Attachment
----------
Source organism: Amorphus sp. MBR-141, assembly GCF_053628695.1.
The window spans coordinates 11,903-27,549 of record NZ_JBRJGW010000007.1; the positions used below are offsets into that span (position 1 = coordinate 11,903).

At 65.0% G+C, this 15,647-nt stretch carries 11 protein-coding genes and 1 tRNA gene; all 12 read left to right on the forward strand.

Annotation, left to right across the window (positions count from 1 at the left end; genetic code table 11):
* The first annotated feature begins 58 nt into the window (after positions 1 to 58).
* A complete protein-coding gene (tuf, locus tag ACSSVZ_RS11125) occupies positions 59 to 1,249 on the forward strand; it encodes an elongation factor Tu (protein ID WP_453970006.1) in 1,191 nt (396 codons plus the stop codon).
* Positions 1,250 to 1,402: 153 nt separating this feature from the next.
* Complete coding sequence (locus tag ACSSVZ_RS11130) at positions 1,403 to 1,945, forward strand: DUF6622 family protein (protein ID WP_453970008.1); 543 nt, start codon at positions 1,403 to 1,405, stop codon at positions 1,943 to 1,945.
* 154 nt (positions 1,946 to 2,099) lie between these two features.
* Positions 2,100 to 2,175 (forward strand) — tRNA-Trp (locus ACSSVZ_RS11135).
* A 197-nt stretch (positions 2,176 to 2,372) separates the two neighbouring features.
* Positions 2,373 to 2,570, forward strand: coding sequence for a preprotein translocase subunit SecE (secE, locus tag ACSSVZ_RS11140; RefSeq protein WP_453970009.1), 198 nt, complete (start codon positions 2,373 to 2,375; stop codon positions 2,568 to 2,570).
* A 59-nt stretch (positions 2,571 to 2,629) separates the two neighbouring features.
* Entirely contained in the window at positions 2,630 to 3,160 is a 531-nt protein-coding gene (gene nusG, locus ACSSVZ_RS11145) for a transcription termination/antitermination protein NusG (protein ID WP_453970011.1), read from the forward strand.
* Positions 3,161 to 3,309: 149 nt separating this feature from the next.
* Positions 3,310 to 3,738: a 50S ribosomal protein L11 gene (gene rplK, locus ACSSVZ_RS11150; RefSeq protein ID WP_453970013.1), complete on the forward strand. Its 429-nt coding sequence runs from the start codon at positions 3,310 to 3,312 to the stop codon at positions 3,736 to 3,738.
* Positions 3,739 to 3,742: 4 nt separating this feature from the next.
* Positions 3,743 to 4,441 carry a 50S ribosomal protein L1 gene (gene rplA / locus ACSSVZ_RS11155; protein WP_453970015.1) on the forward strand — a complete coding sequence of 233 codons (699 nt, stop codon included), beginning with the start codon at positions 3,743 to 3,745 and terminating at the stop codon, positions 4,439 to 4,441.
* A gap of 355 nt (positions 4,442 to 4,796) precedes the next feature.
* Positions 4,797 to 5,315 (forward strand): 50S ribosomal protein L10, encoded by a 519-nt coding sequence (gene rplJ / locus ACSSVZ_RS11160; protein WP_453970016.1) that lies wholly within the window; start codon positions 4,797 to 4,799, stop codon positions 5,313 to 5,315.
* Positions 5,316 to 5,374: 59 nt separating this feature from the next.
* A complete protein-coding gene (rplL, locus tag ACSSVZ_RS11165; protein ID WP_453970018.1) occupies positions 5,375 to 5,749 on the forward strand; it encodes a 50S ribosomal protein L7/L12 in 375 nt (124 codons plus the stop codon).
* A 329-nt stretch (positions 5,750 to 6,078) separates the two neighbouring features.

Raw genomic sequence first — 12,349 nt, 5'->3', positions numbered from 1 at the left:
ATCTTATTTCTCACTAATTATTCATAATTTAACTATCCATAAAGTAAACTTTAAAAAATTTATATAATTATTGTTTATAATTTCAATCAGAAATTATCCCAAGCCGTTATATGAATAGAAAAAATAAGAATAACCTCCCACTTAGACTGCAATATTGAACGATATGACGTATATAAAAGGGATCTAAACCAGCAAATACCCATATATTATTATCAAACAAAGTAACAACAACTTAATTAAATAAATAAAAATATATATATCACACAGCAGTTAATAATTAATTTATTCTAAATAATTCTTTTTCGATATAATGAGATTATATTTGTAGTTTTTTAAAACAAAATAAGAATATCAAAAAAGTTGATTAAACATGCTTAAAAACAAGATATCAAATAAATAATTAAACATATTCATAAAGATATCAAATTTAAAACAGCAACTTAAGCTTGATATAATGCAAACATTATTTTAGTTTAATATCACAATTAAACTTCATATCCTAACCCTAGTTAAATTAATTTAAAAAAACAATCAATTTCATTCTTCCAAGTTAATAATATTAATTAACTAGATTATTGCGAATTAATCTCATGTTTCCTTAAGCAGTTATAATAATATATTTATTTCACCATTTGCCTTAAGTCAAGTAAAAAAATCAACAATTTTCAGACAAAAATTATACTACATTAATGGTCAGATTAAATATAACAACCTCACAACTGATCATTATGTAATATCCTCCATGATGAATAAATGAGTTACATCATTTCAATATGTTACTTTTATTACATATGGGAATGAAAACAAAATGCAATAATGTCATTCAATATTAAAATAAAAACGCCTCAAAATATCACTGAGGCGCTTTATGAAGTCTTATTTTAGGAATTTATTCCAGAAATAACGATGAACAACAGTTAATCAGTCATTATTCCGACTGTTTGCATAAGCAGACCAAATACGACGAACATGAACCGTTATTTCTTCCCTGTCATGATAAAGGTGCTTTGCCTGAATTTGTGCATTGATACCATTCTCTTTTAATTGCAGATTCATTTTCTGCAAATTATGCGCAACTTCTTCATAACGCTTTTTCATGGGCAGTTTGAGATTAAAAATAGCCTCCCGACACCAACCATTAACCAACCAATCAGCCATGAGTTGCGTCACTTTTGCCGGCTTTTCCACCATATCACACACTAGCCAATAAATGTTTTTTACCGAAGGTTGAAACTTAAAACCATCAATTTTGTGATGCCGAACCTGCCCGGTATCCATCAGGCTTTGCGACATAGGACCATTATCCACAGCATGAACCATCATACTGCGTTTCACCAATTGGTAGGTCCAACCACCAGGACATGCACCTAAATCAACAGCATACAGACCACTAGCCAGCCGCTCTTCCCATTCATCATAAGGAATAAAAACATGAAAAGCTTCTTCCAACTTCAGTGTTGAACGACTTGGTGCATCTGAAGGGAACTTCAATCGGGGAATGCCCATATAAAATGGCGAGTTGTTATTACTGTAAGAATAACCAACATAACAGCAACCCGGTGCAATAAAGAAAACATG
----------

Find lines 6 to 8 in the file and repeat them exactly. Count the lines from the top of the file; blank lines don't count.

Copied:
* A complete protein-coding gene (tuf, locus tag ACSSVZ_RS11125) occupies positions 59 to 1,249 on the forward strand; it encodes an elongation factor Tu (protein ID WP_453970006.1) in 1,191 nt (396 codons plus the stop codon).
* Positions 1,250 to 1,402: 153 nt separating this feature from the next.
* Complete coding sequence (locus tag ACSSVZ_RS11130) at positions 1,403 to 1,945, forward strand: DUF6622 family protein (protein ID WP_453970008.1); 543 nt, start codon at positions 1,403 to 1,405, stop codon at positions 1,943 to 1,945.